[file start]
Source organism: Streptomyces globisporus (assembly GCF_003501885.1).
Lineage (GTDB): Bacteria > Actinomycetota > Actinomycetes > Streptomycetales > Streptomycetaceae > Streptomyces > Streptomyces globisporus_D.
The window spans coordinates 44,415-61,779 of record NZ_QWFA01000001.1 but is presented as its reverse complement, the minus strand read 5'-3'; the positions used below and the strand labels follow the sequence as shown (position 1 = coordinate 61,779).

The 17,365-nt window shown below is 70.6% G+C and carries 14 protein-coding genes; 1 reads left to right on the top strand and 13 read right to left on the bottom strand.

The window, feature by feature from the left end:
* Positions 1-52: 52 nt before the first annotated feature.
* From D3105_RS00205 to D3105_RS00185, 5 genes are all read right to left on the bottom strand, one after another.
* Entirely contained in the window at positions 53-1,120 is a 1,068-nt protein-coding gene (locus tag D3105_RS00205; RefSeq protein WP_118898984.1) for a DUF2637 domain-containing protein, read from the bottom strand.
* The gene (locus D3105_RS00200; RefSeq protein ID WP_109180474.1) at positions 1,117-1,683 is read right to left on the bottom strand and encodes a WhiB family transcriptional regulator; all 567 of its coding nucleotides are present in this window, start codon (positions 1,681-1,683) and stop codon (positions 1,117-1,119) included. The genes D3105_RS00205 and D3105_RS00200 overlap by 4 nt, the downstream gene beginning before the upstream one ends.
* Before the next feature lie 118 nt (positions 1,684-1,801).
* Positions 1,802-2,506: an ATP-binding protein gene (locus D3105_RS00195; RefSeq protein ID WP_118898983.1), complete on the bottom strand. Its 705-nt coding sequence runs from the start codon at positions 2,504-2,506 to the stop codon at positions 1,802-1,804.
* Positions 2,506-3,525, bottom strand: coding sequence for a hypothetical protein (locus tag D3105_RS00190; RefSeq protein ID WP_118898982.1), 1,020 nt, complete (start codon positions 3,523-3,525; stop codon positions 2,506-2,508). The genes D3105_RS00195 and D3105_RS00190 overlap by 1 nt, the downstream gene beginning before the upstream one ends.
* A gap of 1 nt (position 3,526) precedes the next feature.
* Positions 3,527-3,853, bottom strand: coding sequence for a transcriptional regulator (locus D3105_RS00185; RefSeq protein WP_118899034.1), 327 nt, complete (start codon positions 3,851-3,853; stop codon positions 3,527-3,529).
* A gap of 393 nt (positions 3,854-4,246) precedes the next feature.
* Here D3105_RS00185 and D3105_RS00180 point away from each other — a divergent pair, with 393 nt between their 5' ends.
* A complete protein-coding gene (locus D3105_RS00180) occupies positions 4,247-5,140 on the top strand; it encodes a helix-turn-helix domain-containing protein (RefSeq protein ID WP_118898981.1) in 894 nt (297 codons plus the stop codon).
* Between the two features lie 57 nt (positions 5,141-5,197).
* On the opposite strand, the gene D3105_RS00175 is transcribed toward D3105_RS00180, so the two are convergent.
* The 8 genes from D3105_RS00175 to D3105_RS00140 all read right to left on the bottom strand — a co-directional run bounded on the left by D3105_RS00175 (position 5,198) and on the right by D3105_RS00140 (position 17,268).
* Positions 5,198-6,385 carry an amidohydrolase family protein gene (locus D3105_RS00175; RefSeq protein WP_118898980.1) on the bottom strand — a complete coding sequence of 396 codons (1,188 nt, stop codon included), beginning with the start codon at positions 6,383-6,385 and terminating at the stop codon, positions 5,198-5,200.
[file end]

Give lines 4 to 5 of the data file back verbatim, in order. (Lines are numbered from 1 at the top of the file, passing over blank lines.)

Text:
The 17,365-nt window shown below is 70.6% G+C and carries 14 protein-coding genes; 1 reads left to right on the top strand and 13 read right to left on the bottom strand.

The window, feature by feature from the left end: